Jihadist group ISIS published photos of the beheadings of soldiers and officers at a Syrian government base near the eastern city of Raqqa after rebel forces reportedly breached a stronghold that had not been captured since the start of the conflict.
Conflicting reports have emerged regarding the outcome of the attack, which began when two Saudi suicide bombers simultaneously detonated their payload at different points of the Division 17 base perimeter on Thursday.
Hours of intense firefights followed. The jihadists – who already control much of the northeastern province – attacked from the ground, while government forces used helicopters to strike back while holding fortified positions.
“Our brothers stormed the building where dozens of soldiers were inside. We lost 13 martyrs in these battles,” a self-proclaimed ISIS fighter told The New York Times anonymously through Skype.
By Friday evening, the Sunni jihadists began to post video and
photo evidence from inside the Division 17 living quarters, in
which its fighters burned the portrait of Syrian President Bashar
Assad while displaying alcohol and other forbidden items that
they purportedly found in soldiers' lockers. They also claimed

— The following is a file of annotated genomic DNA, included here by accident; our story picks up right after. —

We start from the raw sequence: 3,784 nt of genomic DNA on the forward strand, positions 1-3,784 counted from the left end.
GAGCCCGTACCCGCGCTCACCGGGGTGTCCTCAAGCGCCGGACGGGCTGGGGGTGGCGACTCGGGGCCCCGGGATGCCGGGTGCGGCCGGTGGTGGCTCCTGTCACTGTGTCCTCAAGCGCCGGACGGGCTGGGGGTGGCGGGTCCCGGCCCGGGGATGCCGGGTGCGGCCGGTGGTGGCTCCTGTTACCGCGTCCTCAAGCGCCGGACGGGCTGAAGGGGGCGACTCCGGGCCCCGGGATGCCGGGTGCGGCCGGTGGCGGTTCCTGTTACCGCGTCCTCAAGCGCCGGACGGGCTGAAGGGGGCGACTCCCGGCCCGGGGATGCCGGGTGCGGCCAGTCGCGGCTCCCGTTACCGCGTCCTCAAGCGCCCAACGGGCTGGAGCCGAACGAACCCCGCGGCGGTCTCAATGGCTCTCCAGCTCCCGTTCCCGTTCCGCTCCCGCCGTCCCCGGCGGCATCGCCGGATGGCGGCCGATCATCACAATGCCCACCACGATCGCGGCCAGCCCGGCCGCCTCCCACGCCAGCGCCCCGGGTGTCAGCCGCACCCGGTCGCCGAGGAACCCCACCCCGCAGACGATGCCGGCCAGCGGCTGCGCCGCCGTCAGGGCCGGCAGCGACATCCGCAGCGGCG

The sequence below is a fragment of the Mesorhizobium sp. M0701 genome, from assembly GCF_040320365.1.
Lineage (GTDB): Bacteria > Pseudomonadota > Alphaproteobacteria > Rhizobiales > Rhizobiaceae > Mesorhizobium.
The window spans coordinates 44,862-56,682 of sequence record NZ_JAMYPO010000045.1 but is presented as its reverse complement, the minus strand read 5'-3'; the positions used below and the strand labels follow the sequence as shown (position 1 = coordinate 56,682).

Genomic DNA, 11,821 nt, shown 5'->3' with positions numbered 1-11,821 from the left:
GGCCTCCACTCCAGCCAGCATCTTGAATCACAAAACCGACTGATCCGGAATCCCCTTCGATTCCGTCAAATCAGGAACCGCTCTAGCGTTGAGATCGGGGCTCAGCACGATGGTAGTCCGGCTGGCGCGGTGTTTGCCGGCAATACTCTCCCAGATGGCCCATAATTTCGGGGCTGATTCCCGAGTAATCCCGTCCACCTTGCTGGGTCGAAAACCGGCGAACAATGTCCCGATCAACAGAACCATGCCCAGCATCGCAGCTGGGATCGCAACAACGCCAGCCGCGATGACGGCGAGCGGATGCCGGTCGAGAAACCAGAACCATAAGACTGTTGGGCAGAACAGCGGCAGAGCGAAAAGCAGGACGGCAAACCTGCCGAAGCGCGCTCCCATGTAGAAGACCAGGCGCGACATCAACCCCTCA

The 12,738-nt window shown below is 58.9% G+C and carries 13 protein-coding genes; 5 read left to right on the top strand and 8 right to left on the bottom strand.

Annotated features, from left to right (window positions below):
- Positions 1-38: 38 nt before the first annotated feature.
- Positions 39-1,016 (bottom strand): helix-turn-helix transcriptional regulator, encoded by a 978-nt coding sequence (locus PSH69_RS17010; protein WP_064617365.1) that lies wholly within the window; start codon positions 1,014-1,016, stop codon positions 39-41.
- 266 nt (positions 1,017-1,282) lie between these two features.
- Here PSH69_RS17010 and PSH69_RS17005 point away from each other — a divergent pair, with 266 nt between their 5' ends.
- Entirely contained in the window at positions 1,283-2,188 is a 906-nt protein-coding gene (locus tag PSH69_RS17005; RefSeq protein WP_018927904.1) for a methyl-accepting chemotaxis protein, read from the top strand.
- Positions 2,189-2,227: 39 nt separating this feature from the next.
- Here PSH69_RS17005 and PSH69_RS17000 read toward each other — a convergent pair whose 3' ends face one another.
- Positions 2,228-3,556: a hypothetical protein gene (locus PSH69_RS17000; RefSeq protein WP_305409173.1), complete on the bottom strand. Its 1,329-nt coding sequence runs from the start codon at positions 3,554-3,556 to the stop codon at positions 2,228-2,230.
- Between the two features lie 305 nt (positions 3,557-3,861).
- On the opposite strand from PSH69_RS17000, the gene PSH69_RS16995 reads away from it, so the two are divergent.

that government troops had scattered to nearby villages. Those
who were caught were summarily executed. ISIS posted a picture of
beheaded officers on Twitter, their heads placed in the central
“I could see only bodies; there were, like, 70 scattered everywhere. Now our brothers with their trucks will bury them in a mass grave,” said the anonymous ISIS fighter.
The government claimed that the base had not been taken over, but
that its troops withdrew tactically, awaiting reinforcements
ahead of a counter-attack.
The UK-based Syrian Observatory for Human Rights said at least 85 government soldiers died (50 through executions), along with nearly 30 ISIS fighters. It added, however, that the government's losses may be heavier than initially believed.
"Hundreds of troops surviving withdrew on Friday to safe places – either to nearby villages whose residents oppose IS or to nearby Brigade 93 – but the fate of some 200 remains unknown," said the group's director, Rami Abdel Rahman.
The Observatory also said that 90 people died in a concurrent attack on a government oil field in Homs.
ISIS, which has declared an Islamic caliphate that stretches from
the Mediterranean coast to eastern Iraq, has captured several oil
and gas fields, both as an attempt to boost its own earning
capacity and to impede its enemies.
The group, which has positioned itself in antagonism to more moderate opposition factions, was long thought to be tactically cooperating with the Syrian government. But events of the past week, in which more than 1,000 combatants have died in clashes between ISIS and Syrian loyalists, have proved otherwise.
On Saturday, the UN commission on Syrian war crimes said it was planning to put ISIS on the list of war criminals in the three-year conflict, which has resulted in at least 170,000 deaths.